Is it time to advocate for a vulnerable road user protection law in New Zealand?
20131228 ST [electronic version only]
Weiss, H. & Ward, A.L.
Dunedin,University of Otago, 2012, 10 p., 28 ref.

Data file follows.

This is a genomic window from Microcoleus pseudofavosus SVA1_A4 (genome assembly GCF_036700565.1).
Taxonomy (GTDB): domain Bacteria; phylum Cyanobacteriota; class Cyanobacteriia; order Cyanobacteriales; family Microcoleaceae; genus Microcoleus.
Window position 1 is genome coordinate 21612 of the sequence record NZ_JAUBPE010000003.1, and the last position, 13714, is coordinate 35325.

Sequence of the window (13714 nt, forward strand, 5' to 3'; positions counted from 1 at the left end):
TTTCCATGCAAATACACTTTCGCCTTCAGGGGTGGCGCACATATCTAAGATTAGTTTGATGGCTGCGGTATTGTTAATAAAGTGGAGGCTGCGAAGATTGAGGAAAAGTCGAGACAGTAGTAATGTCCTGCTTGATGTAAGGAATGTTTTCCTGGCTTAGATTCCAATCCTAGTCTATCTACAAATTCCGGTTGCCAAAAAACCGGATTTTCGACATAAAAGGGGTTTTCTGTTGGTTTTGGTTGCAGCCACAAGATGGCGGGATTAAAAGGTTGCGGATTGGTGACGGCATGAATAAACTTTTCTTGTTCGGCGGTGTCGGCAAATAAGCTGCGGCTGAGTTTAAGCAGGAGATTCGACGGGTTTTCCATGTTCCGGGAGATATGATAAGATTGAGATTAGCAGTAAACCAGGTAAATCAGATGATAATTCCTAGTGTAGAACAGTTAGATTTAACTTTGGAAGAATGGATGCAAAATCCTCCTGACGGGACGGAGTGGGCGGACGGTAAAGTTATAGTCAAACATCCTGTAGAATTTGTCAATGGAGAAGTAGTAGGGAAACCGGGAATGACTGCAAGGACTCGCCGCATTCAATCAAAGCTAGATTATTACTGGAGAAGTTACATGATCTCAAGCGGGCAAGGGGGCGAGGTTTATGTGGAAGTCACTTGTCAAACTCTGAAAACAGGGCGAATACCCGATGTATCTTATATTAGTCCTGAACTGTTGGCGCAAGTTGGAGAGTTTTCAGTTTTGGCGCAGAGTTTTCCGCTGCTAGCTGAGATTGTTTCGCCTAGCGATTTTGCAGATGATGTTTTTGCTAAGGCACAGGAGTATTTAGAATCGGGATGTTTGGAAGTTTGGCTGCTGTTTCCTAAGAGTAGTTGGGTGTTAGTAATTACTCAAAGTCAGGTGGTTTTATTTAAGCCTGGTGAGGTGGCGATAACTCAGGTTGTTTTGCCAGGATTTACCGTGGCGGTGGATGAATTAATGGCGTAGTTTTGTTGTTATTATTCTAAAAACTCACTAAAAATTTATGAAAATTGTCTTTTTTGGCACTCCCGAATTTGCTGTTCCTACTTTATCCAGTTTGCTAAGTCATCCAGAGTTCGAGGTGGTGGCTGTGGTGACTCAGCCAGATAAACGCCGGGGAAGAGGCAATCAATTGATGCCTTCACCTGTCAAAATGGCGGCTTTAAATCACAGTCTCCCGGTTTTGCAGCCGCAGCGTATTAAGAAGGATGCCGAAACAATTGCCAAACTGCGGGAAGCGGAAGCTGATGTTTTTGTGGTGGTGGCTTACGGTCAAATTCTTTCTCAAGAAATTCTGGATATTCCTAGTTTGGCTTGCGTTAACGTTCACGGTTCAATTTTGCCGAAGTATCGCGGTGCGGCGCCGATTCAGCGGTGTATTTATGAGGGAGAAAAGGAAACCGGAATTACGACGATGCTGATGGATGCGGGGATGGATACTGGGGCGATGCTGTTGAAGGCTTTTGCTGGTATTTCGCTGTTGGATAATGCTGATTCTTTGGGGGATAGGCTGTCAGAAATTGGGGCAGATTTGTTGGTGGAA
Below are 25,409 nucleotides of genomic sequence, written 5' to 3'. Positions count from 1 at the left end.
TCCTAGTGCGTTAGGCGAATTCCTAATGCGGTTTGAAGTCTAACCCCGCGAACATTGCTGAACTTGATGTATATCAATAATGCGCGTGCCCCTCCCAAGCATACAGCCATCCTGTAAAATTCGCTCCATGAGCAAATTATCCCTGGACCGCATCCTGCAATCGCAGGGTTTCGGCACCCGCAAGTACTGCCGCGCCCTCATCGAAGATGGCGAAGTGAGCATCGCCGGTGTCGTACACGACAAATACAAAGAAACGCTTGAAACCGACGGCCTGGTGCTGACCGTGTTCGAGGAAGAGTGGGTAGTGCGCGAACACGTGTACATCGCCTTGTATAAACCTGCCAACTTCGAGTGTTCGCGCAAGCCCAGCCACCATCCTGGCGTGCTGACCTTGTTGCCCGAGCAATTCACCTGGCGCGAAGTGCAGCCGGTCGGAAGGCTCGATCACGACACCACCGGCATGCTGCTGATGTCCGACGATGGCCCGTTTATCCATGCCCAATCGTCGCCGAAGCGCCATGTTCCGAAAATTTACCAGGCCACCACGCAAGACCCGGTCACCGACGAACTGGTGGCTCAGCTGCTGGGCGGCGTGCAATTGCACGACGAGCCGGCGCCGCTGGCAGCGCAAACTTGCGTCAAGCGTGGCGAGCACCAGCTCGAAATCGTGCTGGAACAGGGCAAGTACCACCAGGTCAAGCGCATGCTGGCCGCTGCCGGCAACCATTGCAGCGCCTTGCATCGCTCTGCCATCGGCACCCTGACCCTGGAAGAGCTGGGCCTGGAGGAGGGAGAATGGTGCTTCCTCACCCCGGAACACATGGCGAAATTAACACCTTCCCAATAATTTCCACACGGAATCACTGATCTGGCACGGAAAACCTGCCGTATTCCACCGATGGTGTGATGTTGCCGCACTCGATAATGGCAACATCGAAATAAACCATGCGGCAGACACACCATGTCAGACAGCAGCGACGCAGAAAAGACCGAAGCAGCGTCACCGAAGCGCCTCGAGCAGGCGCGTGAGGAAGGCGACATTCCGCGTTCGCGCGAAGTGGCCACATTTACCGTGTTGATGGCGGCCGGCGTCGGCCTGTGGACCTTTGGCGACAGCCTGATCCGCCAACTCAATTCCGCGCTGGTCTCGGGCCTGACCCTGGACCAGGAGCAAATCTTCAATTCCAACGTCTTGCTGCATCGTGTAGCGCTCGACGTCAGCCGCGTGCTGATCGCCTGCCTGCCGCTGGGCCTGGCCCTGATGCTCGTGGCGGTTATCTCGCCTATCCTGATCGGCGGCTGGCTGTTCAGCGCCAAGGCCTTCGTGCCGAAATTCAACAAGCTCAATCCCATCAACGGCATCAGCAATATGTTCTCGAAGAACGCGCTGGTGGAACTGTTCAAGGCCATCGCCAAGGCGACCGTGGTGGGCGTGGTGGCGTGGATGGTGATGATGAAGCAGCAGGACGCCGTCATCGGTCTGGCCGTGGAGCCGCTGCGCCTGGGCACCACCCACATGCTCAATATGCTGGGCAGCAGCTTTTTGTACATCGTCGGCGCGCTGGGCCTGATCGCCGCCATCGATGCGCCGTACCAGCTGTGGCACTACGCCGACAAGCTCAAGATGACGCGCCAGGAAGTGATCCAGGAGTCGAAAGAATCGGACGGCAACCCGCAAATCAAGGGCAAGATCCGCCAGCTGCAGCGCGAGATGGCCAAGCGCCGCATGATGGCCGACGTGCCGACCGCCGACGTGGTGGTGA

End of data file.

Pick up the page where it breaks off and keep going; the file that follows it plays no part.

|Samenvatting||Vulnerable road users (VRUs) include pedestrians, workers, animal riders, stranded motorists, skateboarders, cyclists, and others. Proponents of VRU protection laws point out that legal redress often results in no or minor penalties to careless motorists (as opposed to the distinct case of alleged criminally negligent defendants) with little equivalency to the severity of harm to the injured victim or survivors. In theory, a VRU protection law, through enhanced penalties, would greatly increase motor vehicle driver motivation to exercise greater caution around VRUs than they would otherwise and lead to less road danger. A law might also inspire VRU confidence, encouraging more people to cycle and walk if they felt the law added security. From an effectiveness standpoint, however, there are no studies examining whether such laws actually have the desired population level effects. It would be naïve to think the mere passage of a VRU law would reduce injuries to VRUs caused by careless or unaware drivers. With little known about their effectiveness, any impact far from guaranteed, and the possibility of unintended consequences, the time, resources and effort to lobby, enact, publicise, enforce and prosecute under vulnerable road user laws might best be spent elsewhere. (Author/publisher)|
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